As the Book of Shmot draws to a conclusion, so, too, does the building of the Mishkan. The detailed instructions for the Mishkan and the account of its actual construction dominate the last third of the Book of Shmot, and both the book and the building project end in these twinned parshiot.
As the supreme leader, Moshe bears responsibility for the project as a whole, even though the verses recount that the actual construction of the structure and the creation of the various utensils that it housed were delegated to a number of highly skilled and divinely-inspired artisans.
As the Mishkan nears completion, Moshe gives a complete accounting of all the raw materials that had been collected and a full record of how these materials were used. These particular verses might seem somewhat redundant, as they are preceded by a similar catalogue of the raw materials as they were collected. Rabbinic tradition offers an unexpected, even surprising rationale for the inclusion of this seemingly-unnecessary inventory: Remarkably, the midrash(1) recounts the idle chatter which cynically cast Moshe in the most negative light, accusing him of personally benefiting from the project, and living off the communal till. These accusations are particularly ironic, for they accuse Moshe of eating the choicest cuts of meats, ostensibly procured unethically. The irony, of course, lies in fact that when Moshe ascended Mount Sinai, first to receive the Torah and then to beg for forgiveness on behalf of the nation that had worshipped the golden calf, he did not eat or drink for forty days and forty nights. Moshe was so far beyond the sort of hedonistic excess of which the gossip accused him, it seems almost comical, yet the sheer absurdity of the insinuations did not keep the tongues from wagging.
The Talmud(2) points out another example of this same sort of gossip: Moshe, the holiest man who ever lived, was accused of conducting himself immorally with numerous women in the Israelite camp. Apparently, the origin of the accusation was the fidelity which the women had for Moshe - and, in turn for God. The major sins committed in the desert were perpetrated by the men; tradition teaches us that the women did not take part. They remained pure. The men interpreted this strange fidelity in the most sordid and sexually charged manner; this, it seems, was the only way they could understand the "bizarre" hold Moshe had on those who stayed committed to God.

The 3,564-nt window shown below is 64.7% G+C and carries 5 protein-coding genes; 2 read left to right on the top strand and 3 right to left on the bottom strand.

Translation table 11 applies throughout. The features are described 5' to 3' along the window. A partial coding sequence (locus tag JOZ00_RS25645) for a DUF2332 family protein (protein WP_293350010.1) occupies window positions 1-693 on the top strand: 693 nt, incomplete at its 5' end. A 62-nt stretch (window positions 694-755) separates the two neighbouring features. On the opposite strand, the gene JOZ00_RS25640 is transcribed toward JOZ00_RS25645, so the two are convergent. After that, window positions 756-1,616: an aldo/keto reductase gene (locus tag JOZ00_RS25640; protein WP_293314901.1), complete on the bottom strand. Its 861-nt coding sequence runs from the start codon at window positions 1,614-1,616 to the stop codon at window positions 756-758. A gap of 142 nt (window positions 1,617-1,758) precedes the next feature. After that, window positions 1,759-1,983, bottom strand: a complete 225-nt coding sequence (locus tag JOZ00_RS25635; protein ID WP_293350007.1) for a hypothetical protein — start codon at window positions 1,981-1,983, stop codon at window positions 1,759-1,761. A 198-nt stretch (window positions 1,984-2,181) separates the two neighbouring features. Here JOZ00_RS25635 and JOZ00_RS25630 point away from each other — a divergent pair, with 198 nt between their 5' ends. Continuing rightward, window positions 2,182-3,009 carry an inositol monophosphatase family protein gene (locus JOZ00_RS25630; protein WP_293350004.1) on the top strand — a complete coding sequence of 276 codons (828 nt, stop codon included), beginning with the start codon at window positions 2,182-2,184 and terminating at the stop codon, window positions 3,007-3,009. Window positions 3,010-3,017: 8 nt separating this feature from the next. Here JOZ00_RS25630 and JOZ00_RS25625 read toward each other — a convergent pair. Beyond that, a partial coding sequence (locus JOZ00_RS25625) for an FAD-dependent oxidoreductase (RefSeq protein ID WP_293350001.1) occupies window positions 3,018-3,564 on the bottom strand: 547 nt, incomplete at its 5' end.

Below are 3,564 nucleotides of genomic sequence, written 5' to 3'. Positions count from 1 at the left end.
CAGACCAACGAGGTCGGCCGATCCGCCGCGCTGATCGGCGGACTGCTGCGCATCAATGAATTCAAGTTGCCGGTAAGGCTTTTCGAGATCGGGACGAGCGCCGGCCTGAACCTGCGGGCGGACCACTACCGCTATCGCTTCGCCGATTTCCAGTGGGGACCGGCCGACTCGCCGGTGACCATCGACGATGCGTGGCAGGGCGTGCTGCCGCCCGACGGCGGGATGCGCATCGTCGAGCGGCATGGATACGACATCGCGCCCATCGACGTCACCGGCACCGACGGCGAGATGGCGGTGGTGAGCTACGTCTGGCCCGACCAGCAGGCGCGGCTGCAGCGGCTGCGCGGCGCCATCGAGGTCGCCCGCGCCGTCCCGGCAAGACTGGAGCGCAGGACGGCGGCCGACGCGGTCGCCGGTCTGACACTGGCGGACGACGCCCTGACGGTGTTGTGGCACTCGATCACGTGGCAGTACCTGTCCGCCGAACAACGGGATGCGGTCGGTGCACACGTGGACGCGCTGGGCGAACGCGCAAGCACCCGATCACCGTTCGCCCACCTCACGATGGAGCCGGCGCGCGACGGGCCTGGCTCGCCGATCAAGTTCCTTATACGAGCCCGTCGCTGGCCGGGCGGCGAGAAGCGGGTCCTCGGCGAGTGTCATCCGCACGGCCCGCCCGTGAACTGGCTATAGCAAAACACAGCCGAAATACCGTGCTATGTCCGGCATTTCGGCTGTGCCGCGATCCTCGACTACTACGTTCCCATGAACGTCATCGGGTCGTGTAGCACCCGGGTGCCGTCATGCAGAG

Once again, the irony is inescapable: Moshe remained in a state of perpetual preparedness to receive the Word of God. Just as the Israelites were instructed to abstain from spousal intimacy in preparation for the Revelation at Sinai, so, too, Moshe maintained an elevated state of ritual purity because his communication with God was constant, imminent, unforeseen.(3) Moshe remained at the level of purity and spiritual preparedness that the nation as a whole maintained for three days at the foot of Mount Sinai, because he could not know when his next prophetic experience would take place.(4)
How cynical, then, was the gossip of his day: The man who separated from his wife, who dedicated his life to the spiritual enlightenment of his nation, who remained always poised to receive the Divine Word, was accused of illicit relationships with other mens' wives. Similarly, the man who refrained from all food and drink was accused of gluttony at the public's expense.
Moshe, for his part, gives a public accounting of all monies and materials collected and spent, setting a high standard indeed for all future leaders and for the use and treatment of public funds. Despite his impeccable behavior, cynics and sinners would always seek out flaws in his personal behavior, and fabricate what they could not find. Only the most jaundiced eyes could create the shadows of excess and licentiousness in their attempts to eclipse Moshe's greatness, casting aspersions in the very areas of his extraordinary restraint.
God, however, expresses complete trust in Moshe:
"This is not true of My servant Moshe, who is the most faithful of all in My house." (Bamidbar 12:7)
Specifically here, where he is under attack, we understand just how wise Moshe was: Despite the unparalleled testament of confidence and trust in him by God Himself, Moshe knew that people were not as generous. God Himself attested to Moshe's trustworthiness, but Moshe was wise enough not to let that testimonial stand alone. He gave a complete, public accounting, fulfilling the commandment that binds each of us, particularly our leaders, to the highest ethical standards:
"To be clean before God and Israel." (Bamidbar 32:22)
For a more in-depth analysis see: http://arikahn.blogspot.co.il/2015/03/audio-and-essays-parashiot-vayakhel.html
1. Midrash Tanchuma, Parashat Pikudei (Buber edition, section 4).
2. Talmud Bavli, Sanhedrin 110a.
3. See Rashi, Bamidbar 12:1.
4. One midrash traces Moshe's behavior to the revelation at the burning bush. See Sifri Zuta, Bamidbar chapter 12.